Our OneWorld presenters included:
Andrea Skolkin - CEO
Nikki West - Social Work Supervisor
Tasha Conley - Director of Nursing
Jeremy Howe - Physician and Associate Director of OneWorld Satellite Clinics
Mindee Swanson – Nurse Practitioner (Expert in children and adolescent care)
Panel 1: Social Determinants of Health
According to Health People 2030 "social determinants of health are the conditions in the environments where people are born, live, learn, work, play, worship, and age that affect a wide range of health, functioning, and quality-of-life outcomes and risks."
Our OneWorld panelists provided examples of social determinants of health that they have personally witnessed with their patients. This includes food insecurities, language barriers, barriers to accessing resources of fear of government, their living atmospheres, transportation issues, and paying for appointments. They also provided examples of challenges they have encountered on addressing social determinants that relate to their own health, and how to stay educated.
We learned that OneWorld tries to remove some of the barriers by:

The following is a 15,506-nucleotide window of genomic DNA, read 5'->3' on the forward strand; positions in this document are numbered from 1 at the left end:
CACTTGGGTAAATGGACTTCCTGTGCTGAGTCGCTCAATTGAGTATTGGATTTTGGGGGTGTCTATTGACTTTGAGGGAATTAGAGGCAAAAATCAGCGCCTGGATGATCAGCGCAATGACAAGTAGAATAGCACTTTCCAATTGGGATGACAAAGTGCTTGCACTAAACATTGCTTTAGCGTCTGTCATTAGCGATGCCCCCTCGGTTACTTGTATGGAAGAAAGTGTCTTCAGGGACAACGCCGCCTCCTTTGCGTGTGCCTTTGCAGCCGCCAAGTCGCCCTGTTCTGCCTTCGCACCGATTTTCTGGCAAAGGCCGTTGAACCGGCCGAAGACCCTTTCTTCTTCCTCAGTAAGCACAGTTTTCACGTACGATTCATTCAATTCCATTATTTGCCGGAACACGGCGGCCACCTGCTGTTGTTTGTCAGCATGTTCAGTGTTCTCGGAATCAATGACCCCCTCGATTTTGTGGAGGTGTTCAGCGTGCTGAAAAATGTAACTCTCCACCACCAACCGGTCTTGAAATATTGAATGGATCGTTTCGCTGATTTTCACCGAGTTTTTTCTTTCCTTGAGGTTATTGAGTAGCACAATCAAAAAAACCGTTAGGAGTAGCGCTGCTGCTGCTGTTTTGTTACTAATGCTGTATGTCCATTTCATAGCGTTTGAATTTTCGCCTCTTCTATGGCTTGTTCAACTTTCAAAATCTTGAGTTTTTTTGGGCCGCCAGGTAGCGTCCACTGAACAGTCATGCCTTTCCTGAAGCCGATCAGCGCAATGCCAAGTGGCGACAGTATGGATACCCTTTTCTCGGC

-Offering transportation to appointments
-Medical-Legal Partnership with Immigrant Legal Center
-Medication Assistance Program
-Food pantries on site & food deliveries
Our panelists were able to offer advice to our AHEC Scholars on how to identify and intervene when they spot social determinants at play. This includes being sensitive, creating a therapeutic relationship with patients, being aware of your body language and communicating with compassion and sensitivity, and overall treating the person not the medical problem.
Panel 2: Cultural Competency & Humility
According to the American Psychological Association "cultural competence is loosely defined as the ability to understand, appreciate and interact with people from cultures or belief systems different from one's own."
Our panelists gave us their definitions of what it means to be culturally competent, especially in relation to the healthcare field. These examples included displaying empathy and trying to put yourself in the patients' shoes, balancing your cultural competence with individuality, being aware of the patients' culture and their practices, removing personal biases, understanding our own cultures, and asking the patient questions.
They provided examples of how to display cultural competency and humility when working with patients. Our panelists discussed that asking open-ended questions is important. Further, showing that you care and displaying respect are vital in order to make the patient feel at ease.
To learn more about OneWorld, please visit OneWorld (oneworldomaha.org).